The Administration has compounded its lawlessness by cloaking its policies and miscalculations under a veil of secrecy, leaving Congress, the courts, and the American people in the dark about what they are doing. The President says that we do not torture, but had his lawyers redefine torture down in secret memos, in fundamental conflict with American values and law.

Again, just yesterday, I wrote to the White House counsel, reiterating my earlier requests for this Administration’s secret, purported justifications for having Americans engage in waterboarding and other treatment that would violate our Nation’s obligations and values.

I agree with the Generals, the Admirals, and our JAG officers that waterboarding is torture and is illegal. They write with absolute clarity: “Waterboarding is inhumane, it is torture, and it is illegal.” They also quote the sitting Judge Advocates General of the military services from our Committee’s hearing last year in which they unanimously and unambiguously agreed that waterboarding is inhumane, illegal and a violation of law.

If an American were waterboarded anywhere in the world, no Senator and no American would have to know the “circumstances” and purported justifications for it before condemning it. Tragically, this Administration has so twisted America’s role, law and values that apparently our own State Department is now ordered that it cannot say that waterboarding of an American is illegal. That is how far we have sunk.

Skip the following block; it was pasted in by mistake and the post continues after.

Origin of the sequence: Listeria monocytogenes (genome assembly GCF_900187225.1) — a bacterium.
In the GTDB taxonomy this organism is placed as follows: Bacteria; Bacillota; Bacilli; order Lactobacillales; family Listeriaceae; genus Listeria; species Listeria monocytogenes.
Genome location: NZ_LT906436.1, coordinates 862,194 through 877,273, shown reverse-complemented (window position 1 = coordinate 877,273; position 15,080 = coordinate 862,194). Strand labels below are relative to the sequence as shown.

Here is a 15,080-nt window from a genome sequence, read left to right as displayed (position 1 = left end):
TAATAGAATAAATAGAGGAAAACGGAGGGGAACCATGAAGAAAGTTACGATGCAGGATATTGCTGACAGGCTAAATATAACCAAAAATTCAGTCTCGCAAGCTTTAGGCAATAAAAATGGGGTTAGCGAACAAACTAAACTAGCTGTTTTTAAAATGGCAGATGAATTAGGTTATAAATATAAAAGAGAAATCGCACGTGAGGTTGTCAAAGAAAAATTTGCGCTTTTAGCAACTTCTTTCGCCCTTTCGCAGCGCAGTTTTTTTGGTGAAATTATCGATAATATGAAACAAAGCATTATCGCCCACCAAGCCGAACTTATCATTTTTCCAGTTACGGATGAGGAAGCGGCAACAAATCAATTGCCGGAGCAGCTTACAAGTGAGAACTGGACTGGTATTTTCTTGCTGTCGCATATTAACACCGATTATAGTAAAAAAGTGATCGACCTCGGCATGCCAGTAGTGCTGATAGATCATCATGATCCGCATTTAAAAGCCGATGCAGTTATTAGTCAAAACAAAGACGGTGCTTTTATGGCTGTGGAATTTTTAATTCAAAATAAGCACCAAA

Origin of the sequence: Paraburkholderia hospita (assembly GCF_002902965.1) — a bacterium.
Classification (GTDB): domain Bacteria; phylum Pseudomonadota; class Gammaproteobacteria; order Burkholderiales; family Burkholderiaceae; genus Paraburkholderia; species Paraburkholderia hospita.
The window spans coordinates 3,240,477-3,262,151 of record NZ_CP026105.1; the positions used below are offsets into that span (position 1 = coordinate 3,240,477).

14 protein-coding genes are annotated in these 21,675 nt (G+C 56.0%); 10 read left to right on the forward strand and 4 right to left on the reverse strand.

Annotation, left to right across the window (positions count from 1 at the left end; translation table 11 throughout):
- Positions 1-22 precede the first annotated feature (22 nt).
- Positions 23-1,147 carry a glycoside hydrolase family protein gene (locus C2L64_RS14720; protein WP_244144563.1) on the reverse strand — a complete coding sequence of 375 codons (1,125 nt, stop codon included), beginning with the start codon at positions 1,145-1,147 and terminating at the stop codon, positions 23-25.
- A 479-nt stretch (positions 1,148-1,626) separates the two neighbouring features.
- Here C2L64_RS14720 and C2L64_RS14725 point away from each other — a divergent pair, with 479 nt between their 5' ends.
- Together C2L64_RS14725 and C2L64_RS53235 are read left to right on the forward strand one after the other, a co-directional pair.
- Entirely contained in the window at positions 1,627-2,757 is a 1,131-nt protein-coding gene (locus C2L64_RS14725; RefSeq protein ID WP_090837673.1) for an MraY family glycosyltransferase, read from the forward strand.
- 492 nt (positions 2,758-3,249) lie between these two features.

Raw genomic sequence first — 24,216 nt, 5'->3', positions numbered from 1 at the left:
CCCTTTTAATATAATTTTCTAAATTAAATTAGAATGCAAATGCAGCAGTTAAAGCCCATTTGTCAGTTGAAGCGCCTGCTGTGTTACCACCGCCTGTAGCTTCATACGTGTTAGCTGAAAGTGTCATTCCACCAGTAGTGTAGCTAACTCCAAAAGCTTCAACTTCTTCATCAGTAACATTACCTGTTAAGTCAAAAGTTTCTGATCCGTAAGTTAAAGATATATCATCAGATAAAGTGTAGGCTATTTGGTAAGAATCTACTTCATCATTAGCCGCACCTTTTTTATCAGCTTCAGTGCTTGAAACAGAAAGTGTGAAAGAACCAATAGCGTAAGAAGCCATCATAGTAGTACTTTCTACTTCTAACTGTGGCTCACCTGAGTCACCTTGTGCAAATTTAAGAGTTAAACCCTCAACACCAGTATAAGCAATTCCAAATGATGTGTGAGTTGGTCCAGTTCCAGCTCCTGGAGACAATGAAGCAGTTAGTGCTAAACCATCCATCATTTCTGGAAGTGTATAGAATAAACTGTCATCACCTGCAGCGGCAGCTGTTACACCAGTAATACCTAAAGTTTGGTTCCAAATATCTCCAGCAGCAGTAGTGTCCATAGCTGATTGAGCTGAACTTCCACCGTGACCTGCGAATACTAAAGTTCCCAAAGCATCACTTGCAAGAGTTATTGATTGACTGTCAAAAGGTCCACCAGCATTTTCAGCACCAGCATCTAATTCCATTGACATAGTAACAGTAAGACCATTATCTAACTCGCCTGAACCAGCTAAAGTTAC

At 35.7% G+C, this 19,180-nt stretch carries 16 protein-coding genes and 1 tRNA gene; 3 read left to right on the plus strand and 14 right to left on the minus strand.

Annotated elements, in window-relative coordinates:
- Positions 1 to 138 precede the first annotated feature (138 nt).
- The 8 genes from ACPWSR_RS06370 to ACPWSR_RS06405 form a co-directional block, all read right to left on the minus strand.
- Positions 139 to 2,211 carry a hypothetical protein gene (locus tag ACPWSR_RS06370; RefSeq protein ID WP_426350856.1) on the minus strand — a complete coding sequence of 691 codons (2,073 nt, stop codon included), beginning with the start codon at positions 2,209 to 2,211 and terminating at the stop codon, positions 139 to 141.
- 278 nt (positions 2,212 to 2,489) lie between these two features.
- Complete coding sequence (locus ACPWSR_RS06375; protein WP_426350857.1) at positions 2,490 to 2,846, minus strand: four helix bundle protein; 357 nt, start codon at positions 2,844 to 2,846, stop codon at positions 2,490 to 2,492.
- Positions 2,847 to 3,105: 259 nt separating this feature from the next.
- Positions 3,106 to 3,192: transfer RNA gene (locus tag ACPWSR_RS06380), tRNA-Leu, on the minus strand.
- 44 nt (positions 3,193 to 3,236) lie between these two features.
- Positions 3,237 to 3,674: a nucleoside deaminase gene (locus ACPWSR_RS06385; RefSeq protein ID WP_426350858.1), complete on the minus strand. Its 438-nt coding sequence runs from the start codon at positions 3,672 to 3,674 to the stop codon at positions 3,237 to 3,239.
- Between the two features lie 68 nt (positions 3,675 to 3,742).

Senior State Department legal officers are told that waterboarding, which has been recognized as torture for the last 500 years, is a “technique” they cannot rule out as something that a foreign intelligence service might be justified in using against Americans. Never mind that President Teddy Roosevelt prosecuted Americans soldiers for this more than 100 years ago. Never mind that we prosecuted Japanese soldiers for waterboarding Americans during World War II. Never mind what repressive regimes are doing to this day around the world. It is appalling.